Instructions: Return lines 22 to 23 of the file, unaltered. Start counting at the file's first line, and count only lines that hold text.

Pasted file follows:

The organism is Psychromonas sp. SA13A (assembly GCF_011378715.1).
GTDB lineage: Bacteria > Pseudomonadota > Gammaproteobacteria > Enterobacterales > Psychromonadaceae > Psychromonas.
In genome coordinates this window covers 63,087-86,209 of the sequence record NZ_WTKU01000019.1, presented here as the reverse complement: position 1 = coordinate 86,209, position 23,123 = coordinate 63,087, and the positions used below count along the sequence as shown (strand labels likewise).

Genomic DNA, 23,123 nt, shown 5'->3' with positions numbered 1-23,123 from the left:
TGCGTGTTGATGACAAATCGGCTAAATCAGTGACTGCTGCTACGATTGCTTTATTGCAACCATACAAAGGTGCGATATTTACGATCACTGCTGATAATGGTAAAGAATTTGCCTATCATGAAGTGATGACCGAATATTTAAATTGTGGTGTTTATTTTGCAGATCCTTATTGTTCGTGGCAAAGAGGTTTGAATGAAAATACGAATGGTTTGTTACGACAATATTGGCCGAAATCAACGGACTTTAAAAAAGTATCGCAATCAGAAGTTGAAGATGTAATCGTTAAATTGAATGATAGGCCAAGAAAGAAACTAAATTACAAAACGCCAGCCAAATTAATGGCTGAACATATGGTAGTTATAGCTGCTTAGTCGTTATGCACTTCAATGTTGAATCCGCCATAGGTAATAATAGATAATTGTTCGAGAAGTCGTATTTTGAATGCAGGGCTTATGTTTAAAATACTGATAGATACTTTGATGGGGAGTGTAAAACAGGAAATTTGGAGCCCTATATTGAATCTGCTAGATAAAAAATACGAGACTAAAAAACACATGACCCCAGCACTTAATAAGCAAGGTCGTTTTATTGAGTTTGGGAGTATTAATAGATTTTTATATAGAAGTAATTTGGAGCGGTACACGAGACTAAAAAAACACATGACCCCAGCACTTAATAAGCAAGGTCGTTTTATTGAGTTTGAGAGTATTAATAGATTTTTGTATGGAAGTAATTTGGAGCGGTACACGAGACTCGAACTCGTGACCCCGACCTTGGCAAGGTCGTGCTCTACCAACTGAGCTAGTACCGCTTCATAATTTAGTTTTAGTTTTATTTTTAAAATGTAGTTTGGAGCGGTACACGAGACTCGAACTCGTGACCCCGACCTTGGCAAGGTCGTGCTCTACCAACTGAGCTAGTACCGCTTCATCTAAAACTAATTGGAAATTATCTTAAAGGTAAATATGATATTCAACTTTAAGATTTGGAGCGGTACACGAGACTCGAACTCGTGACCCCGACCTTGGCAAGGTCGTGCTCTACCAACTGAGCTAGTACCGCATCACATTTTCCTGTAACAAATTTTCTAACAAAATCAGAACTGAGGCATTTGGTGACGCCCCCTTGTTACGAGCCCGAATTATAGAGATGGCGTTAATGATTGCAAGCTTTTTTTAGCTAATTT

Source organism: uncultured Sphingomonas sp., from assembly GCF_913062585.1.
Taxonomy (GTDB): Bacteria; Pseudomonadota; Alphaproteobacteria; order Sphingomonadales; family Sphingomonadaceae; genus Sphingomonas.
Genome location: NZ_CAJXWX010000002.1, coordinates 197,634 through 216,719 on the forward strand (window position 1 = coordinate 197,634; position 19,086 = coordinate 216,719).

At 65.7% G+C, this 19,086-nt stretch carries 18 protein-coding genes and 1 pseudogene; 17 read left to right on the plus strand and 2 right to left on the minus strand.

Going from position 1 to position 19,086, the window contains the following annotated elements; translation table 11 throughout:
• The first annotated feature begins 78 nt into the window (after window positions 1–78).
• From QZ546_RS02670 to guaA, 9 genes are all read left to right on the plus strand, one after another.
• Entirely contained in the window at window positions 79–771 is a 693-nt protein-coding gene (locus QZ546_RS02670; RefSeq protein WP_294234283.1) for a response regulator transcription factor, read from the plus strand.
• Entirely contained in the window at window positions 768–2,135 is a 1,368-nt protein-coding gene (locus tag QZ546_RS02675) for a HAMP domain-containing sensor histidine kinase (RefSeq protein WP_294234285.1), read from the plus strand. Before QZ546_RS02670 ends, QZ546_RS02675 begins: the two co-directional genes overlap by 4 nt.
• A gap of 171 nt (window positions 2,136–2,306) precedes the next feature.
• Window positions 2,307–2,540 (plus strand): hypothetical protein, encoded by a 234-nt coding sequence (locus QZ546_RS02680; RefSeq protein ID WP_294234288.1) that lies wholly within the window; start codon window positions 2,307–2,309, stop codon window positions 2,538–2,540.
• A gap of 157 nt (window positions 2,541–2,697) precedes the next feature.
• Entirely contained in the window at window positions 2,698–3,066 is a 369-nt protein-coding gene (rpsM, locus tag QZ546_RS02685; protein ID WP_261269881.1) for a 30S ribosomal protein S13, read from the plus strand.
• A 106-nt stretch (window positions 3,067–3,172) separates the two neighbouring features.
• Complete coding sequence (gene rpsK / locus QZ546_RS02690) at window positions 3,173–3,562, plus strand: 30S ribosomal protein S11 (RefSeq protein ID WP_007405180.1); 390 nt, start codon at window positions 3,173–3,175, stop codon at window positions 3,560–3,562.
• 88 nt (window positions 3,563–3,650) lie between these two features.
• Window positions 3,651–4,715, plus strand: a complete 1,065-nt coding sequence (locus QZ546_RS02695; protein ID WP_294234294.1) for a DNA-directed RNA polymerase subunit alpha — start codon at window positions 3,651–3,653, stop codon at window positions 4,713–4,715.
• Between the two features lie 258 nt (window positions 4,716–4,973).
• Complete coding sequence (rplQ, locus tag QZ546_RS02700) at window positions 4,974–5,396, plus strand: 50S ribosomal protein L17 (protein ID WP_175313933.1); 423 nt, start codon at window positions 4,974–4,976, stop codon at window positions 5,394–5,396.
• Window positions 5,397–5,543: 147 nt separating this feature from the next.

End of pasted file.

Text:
• Window positions 3,651–4,715, plus strand: a complete 1,065-nt coding sequence (locus QZ546_RS02695; protein ID WP_294234294.1) for a DNA-directed RNA polymerase subunit alpha — start codon at window positions 3,651–3,653, stop codon at window positions 4,713–4,715.
• Between the two features lie 258 nt (window positions 4,716–4,973).